The SSGs listed above are some of the most popular out there, so I thought I’d mention Scully to show something a bit different. Scully is based on Angular, a long standing JavaScript framework from Google. From what I’ve seen, Angular isn’t as widely used as React or Vue, but if you’ve had some good exposure to it on other projects, Scully might be just what you’re looking for.

Control over configuration

If you’ve used Jekyll as much as I have, you’ll know that it kind of has a strict configuration to it. It’s original focus was blogging, and the method of adding a blog post meant creating files with particular names and putting them in particular folders. It was a similar case when adding a config and collections.

With these new JavaScript-based SSGs, you have much more of an open playing field to create your own structures, and configure them to your particular needs and preferences, for example: in an Eleventy project, you can name and organise your files however you wish, then configure Eleventy to express those files as a list of blog posts. Heck, you don’t even have to use files for your blog posts…more on that later.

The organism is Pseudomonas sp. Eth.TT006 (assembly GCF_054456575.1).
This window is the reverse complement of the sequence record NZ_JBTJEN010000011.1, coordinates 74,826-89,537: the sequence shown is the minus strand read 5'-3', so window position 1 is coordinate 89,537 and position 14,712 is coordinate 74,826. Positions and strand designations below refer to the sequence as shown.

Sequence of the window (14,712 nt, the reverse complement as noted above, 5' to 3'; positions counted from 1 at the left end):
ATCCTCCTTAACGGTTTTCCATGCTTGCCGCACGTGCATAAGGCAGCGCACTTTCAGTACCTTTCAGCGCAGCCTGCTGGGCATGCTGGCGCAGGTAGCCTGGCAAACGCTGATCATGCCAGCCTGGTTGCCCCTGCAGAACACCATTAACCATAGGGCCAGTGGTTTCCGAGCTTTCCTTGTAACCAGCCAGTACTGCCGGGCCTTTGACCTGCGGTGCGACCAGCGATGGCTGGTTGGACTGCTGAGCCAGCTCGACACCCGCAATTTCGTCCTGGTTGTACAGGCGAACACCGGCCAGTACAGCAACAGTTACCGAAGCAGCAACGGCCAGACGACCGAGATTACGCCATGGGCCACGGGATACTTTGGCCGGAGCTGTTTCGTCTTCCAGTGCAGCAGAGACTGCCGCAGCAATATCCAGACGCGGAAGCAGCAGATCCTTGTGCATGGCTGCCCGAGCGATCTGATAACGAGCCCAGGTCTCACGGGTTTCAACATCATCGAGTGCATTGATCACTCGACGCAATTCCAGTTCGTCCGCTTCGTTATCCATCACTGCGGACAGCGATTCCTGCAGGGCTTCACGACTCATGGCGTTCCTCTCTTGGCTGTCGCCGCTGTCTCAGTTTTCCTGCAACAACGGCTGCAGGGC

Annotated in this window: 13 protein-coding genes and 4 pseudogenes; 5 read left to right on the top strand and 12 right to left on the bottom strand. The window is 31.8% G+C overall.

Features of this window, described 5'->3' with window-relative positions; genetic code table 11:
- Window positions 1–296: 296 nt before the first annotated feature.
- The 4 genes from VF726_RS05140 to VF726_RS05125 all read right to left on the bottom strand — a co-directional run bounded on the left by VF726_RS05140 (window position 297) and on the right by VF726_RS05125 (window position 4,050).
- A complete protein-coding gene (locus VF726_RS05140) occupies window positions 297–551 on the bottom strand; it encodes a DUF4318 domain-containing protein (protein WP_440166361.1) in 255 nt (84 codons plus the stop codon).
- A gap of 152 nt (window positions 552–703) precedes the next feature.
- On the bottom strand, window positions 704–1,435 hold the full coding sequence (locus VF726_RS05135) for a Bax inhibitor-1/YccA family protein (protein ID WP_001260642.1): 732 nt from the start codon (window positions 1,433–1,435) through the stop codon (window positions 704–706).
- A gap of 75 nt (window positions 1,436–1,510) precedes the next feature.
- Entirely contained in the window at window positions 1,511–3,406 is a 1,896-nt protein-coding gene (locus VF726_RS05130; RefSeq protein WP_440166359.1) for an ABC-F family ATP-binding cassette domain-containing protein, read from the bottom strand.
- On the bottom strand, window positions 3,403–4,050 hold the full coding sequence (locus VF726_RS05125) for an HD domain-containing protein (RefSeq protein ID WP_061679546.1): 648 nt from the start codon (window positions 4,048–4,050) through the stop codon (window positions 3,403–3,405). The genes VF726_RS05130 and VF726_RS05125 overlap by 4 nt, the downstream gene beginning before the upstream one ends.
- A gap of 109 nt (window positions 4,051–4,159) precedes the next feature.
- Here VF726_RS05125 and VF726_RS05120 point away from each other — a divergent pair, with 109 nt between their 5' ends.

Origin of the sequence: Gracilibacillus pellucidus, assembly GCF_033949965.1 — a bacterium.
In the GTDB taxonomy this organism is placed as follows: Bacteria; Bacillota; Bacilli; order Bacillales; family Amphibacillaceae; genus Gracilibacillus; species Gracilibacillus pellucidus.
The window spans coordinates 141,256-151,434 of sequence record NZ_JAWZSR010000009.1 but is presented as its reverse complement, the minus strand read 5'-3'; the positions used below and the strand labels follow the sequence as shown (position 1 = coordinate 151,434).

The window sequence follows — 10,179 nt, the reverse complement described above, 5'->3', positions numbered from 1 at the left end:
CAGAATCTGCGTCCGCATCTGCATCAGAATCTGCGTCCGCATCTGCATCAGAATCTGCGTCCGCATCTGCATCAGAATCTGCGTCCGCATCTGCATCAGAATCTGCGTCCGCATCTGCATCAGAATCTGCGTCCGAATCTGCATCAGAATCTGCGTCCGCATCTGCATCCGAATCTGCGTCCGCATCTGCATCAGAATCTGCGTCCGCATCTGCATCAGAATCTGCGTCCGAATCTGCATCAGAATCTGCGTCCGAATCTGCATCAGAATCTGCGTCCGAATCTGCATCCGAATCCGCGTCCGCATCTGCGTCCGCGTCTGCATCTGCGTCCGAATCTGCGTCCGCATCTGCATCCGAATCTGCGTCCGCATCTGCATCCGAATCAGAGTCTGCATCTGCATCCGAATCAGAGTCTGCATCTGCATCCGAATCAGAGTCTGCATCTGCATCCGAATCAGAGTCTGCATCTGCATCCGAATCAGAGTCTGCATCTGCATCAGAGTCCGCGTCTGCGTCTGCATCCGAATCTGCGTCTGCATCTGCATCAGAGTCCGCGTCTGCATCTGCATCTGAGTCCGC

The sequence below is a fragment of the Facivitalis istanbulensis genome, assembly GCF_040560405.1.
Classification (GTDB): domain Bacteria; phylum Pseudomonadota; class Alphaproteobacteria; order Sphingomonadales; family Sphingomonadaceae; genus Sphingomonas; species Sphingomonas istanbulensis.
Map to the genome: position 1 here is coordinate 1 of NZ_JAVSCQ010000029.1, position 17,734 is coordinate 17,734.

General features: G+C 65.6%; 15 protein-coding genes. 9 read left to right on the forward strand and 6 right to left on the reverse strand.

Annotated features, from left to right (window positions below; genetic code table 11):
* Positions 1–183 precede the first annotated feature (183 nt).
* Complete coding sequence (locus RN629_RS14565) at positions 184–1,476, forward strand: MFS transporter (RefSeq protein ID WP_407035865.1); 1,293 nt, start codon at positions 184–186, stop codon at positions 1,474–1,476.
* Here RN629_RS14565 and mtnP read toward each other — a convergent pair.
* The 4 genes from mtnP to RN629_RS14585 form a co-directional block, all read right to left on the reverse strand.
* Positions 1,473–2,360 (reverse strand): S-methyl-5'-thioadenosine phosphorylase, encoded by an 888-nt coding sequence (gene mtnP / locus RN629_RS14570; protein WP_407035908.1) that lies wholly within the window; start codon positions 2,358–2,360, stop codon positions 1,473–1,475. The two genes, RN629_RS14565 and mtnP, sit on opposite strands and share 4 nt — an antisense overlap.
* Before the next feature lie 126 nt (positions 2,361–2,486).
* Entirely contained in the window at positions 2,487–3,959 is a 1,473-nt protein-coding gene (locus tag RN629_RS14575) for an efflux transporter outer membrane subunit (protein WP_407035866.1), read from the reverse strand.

It’s JavaScript

I’ll admit, early in my career, I found JavaScript a bit daunting. It felt so exotic when comparing it to HTML and CSS syntax, which is probably why I warmed to tools like Jekyll to build out my web projects. However, JavaScript is an extremely ubiquitous language, with a vast array of resources surrounding it.

With that ubiquity comes a lot of people with pre-existing knowledge. If your team already knows a good amount of JavaScript, it’s going to be a big deciding factor for your next project.

You can write regular, or vanilla, JavaScript right alongside your framework specific code using any of the SSGs mentioned above, for example: I could be writing React components in a Next.js project and switch to ES6 JavaScript in the same file.

APIs and GraphQL at your fingertips

Okay, so this for me is the biggest game changer when going with a JavaScript based SSG over Jekyll. With Jekyll, your content has to be in a markdown file; yes, there are ways around this, but you’re going to have a bumpy ride doing it.

Publishing tools have come a long way and we should be utilising the best tools for the job - the best way to do that is with APIs. Rather than a markdown file, we can use services like Shopify for store products or TakeShape for our pages and posts, which can then be fed straight into our JavaScript SSG project. We can even use those sources all together, which is what the Jamstack is all about: bringing the best tools together to produce a content rich website.